Dianne Tanzer established her gallery, Dianne Tanzer Gallery + Projects
in Melbourne, Australia in 1990. Established as an exciting platform for Australian contemporary art, it continues to deliver a robust exhibition program. This year the gallery is undergoing a significant shift as it joins forces with another Melbourne stalwart, Helen Gory Galerie. They will retain their unique identities, but share a space, with this third arm of the gallery officially bearing the title: THIS IS NO FANTASY, inspired by the neon “truisms” of Jenny Holzer. The galleries propose collaborating more closely on projects that are off the grid, such as art fairs and international exhibitions. Anna Dickie recently caught up with Dianne Tanzer to discuss the Australian art scene, her collaboration with Helen Gory Galerie, and the significance of participating in art fairs, having been at Art Basel Hong Kong in May this year and currently preparing for the 2013 Auckland Art Fair in New Zealand where she will be showing work by Michael Cook and Juan Ford.
Tell me about where art started for you?I thought I was destined to become a historian, but instead I turned to art. My early influences were the painters of the Renaissance - they fulfilled all my criteria… what can't you learn from works that centre on death, love, power, corruption and all the life experiences in between!
I love being part of the continuum of art - to be able to see the past, and look into the future – to me, this is the durability of great art.
Neal Benezra, Director of SFMOMA, said that his love affair with art began with Clyfford Still’s work, Untitled (formerly Self-portrait). Was there a particular piece that you recall as being the catalyst for your own interest in art?
I have many favourite contemporary artists such as Christian Boltanski, Anselm Keifer & Gregory Crewdson to name a few; and of course I must draw once again from the past, Georges de la Tour and his work Christ in the Carpenters Shop with the child holding the candle - that is staggeringly beautiful. Holbein is another favourite with his Portrait of a Lady with Squirrel and Starling.
How would you describe the Australian art scene now, compared to the 1990s?
It’s a whole lifetime away! It's much less structured now. There aren't the boundaries there used to be; artists are curators, curators are gallerists and artist run spaces are commercial galleries. At times the lack of hierarchy and structure can make for a pretty heady brew, so there can be many disappointments as the expectations are huge; but then again the rewards are so great. I feel the possibilities are now boundless!
What have been the most significant changes?
The rapid changes and development of the Internet and global communication has liberated artists from their dependence on galleries. It's also liberated galleries as they are no longer locked into an annual calendar but can also work on national and international projects. Our website is an incredibly important tool for our business - in an era where people are time-poor their gallery-crawls are turning into Google-searches and online marketing is becoming increasingly important. However, I must stress the importance of the physical gallery space as the ultimate destination for both clients and artists.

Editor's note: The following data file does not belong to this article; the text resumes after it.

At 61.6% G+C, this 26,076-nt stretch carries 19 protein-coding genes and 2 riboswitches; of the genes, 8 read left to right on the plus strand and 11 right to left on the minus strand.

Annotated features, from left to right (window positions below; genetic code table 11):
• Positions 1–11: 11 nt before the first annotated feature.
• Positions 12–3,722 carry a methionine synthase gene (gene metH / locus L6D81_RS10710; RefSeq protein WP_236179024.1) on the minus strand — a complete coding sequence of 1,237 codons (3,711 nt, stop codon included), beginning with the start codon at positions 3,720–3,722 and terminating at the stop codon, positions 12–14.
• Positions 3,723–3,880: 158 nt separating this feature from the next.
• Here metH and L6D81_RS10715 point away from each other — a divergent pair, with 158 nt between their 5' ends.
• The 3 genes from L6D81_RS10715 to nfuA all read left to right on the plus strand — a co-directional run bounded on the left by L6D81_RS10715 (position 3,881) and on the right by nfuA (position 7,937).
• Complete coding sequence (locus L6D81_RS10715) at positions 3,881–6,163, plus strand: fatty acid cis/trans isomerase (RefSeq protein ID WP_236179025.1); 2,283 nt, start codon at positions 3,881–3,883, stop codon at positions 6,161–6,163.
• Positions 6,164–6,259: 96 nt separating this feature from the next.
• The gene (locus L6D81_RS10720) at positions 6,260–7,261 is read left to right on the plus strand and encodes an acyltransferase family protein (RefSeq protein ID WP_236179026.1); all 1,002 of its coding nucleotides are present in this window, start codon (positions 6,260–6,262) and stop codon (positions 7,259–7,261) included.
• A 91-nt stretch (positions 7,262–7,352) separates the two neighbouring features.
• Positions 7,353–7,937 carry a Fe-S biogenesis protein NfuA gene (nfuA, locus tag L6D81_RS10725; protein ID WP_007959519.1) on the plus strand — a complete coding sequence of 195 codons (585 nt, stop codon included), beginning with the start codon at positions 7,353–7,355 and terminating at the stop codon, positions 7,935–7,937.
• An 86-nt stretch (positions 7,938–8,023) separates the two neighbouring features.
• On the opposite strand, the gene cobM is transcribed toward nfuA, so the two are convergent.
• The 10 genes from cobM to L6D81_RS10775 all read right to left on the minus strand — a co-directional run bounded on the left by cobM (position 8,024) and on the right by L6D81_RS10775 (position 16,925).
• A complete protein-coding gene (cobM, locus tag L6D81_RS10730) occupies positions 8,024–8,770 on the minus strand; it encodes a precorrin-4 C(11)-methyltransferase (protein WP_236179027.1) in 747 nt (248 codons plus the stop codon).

You recently joined forces with Helen Gory Galerie. To what extent is this move a reaction to the need for galleries to re-visit their traditional modes of exhibition?
It is definitely a key factor in our change. The art world is constantly changing, and we need to keep re-inventing ourselves to continue to present an innovative program. We have been participating in international art fairs for a few years now and this new venture allows us to continue to do this successfully. It brings more ideas together and allows us to combine our skills to work on bigger projects.
Your new collaborative space (which is your current space) bears the name “THIS IS NO FANTASY”, a reference to Jenny Holzer. Why this reference?
We wanted a name that evoked something exciting and but also a sense of the unknown. We thought it also worked as a comment on the nature of the art world and what we do. It is also a tangible reference to contemporary art – it has been interesting to see who has made these connections.
What can we expect from the new collaboration?
More of what we have already been doing - but more streamlined. We have previously exhibited in KIAF Korea; LA Platform, USA and Art Stage Singapore and obviously the logistics of exhibiting overseas can be very difficult, so it will enable us to share the large costs associated with these ventures such as freight and transportation.
You showed at Art Basel Hong Kong earlier in the year. What was your experience of that fair?
It was an amazing fair and a very successful one for us. We were very proud to exhibit Juan Ford's work which by any comparison is world standard, and it was very well received and purchased by many international collectors. It also enabled us to make contact with some very significant collectors in Asia, and we intend to go back in 2014.
You are showing work by Juan Ford and Michael Cook at the Auckland Art Fair. Tell me a little more about these artists and why you felt they were right for Auckland?
This is the first time we have participated in the Auckland Art Fair, so naturally we hope we have made the right decision. Juan Ford's work is already held in a private collections in Auckland and we hope Michael's work will follow suit! At the end of the day it doesn't matter what country you exhibit in as people recognise universally significant art. — [O]